The Personal Touch Remains Vital
A recent article in USA Today, Small Businesses Get Personal with Social Media (Nov. 12, 2012), did a good job in highlighting the vital connections made through new technology.
The article states, “Social media and the Internet have leveled the playing field for small business owners, helping them foster closer relationships with clients and identify potential customers. Although small business owners are under much pressure to generate new customers, they should spend time nurturing and maintaining their existing clients, says Tory Johnson, founder of Spark & Hustle, which creates conferences for women-owned small businesses.”
However, the article goes on to point out the reluctance of much of the small business community to make use of thriving Social Media. In New York City, for example, fewer than 20% of small businesses are capitalizing on technology, says a Smarter Small Business report released in August by the Center for an Urban Future (CUF). In particular, they found that there is a technology gap among neighborhood-based mom-and-pop firms.
Some small businesses are too overwhelmed to develop social media outlets, and others have a lack of understanding how best to use it, the article relates.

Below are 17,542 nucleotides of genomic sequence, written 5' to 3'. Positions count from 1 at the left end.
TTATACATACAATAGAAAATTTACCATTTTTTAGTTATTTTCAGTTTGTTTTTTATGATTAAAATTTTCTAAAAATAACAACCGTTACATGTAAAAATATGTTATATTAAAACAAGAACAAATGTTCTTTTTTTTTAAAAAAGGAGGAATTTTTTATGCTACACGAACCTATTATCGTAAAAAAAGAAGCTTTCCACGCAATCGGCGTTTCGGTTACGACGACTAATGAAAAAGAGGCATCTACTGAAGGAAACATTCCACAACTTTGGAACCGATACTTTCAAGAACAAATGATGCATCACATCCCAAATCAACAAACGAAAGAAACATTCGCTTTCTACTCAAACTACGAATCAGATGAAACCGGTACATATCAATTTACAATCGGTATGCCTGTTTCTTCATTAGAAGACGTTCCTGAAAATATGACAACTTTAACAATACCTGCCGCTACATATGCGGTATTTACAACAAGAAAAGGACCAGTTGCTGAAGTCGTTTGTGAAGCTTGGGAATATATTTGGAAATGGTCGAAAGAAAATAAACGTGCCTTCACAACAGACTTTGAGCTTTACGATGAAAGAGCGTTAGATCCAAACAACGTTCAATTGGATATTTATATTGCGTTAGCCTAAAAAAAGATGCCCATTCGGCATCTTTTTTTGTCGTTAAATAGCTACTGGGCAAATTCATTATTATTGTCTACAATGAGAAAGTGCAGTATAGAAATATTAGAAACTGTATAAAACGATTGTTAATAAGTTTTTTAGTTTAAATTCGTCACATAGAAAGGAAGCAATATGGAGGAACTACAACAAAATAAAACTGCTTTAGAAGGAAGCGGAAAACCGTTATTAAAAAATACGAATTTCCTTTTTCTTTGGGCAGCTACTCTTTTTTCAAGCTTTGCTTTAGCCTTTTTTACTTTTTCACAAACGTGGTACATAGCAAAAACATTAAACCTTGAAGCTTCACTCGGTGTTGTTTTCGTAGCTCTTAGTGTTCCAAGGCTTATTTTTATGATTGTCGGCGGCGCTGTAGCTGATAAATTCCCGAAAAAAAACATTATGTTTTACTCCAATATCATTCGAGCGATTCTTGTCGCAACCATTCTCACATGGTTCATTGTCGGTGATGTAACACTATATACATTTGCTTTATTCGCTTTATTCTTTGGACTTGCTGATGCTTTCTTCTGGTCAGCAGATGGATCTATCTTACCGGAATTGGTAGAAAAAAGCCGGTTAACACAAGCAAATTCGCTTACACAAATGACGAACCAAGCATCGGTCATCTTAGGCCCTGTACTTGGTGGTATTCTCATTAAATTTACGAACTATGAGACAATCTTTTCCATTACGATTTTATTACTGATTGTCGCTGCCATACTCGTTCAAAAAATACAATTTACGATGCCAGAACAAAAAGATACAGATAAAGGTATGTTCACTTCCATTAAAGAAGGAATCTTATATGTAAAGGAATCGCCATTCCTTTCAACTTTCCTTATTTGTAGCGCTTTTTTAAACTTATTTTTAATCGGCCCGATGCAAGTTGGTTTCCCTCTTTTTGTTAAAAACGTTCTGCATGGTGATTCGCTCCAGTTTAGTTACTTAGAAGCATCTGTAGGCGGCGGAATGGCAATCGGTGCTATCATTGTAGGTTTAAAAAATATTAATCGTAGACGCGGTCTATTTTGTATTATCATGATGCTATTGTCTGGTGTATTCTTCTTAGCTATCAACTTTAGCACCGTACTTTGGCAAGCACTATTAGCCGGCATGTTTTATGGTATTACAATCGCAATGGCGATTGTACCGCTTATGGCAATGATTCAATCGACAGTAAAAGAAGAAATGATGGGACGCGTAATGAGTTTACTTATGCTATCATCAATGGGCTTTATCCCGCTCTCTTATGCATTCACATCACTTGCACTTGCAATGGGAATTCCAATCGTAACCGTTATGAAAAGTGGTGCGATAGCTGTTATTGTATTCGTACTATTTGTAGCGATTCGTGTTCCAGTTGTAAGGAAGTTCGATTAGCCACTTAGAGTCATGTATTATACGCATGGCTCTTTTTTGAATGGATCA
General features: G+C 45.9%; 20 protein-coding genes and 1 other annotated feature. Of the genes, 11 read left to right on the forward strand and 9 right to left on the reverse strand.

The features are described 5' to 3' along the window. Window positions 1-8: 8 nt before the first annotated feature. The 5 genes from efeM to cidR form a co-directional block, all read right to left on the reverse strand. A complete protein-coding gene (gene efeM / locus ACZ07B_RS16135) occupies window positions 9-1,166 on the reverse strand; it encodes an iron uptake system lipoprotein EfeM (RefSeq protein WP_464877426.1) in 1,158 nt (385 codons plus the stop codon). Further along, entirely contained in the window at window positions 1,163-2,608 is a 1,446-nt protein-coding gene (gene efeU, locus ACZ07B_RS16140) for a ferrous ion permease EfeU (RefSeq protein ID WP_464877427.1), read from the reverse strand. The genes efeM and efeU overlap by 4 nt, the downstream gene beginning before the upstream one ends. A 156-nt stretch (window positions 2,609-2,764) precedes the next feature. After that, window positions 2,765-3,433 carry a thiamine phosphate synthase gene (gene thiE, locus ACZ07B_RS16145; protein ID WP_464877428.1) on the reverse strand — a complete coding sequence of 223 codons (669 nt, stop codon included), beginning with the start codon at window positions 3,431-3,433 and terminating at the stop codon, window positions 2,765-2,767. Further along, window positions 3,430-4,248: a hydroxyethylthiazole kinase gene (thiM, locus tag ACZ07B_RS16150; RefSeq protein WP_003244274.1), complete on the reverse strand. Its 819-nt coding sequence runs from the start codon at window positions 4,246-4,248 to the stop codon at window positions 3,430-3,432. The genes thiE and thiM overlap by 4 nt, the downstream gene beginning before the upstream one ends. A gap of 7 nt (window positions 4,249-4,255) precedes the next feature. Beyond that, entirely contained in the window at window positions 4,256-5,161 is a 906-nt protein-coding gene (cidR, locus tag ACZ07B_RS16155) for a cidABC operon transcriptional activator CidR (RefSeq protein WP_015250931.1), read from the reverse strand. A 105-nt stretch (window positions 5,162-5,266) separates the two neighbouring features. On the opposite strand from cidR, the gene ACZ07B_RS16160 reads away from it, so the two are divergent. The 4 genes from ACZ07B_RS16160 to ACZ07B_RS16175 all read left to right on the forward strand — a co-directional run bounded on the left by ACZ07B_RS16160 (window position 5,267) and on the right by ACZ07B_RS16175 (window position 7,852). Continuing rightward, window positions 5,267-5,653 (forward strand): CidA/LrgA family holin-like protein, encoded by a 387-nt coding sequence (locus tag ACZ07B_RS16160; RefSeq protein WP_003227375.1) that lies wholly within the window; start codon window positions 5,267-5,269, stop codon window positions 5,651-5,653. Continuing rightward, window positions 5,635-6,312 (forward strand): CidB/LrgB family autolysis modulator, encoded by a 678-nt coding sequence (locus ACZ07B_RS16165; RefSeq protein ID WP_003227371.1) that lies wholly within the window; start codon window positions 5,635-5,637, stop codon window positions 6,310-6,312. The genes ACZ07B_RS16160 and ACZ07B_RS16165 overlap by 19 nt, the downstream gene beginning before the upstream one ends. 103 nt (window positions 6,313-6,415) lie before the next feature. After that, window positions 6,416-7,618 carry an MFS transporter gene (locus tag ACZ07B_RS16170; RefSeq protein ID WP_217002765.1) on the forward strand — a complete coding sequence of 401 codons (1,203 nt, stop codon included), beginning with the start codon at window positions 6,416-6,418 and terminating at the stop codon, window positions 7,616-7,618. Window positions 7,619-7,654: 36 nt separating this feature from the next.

However, what seems vital is maintaining the roots of a successful small business: the people-to-people aspect. According to the article, “One mistake is when small businesses use social media only to promote themselves. “That does nothing,” says Nika Stewart, CEO of Ghost Tweeting, which provides social-media services for small businesses such as authors and self-help coaches. “Customers don’t want to hear about promotions. They want to be talked with and cared about.”
“We live in a relationship economy,” says Scott Steinberg, CEO of business consulting firm TechSavvy Global. That means it’s important for small-business owners to smartly use social media to personalize their business and build trust.”
“But that’s not enough. They have to act on it. As Steinberg puts it: “It is the high-tech equivalent of the old barbershop or local bar where they greet you by name when you walk in the door.”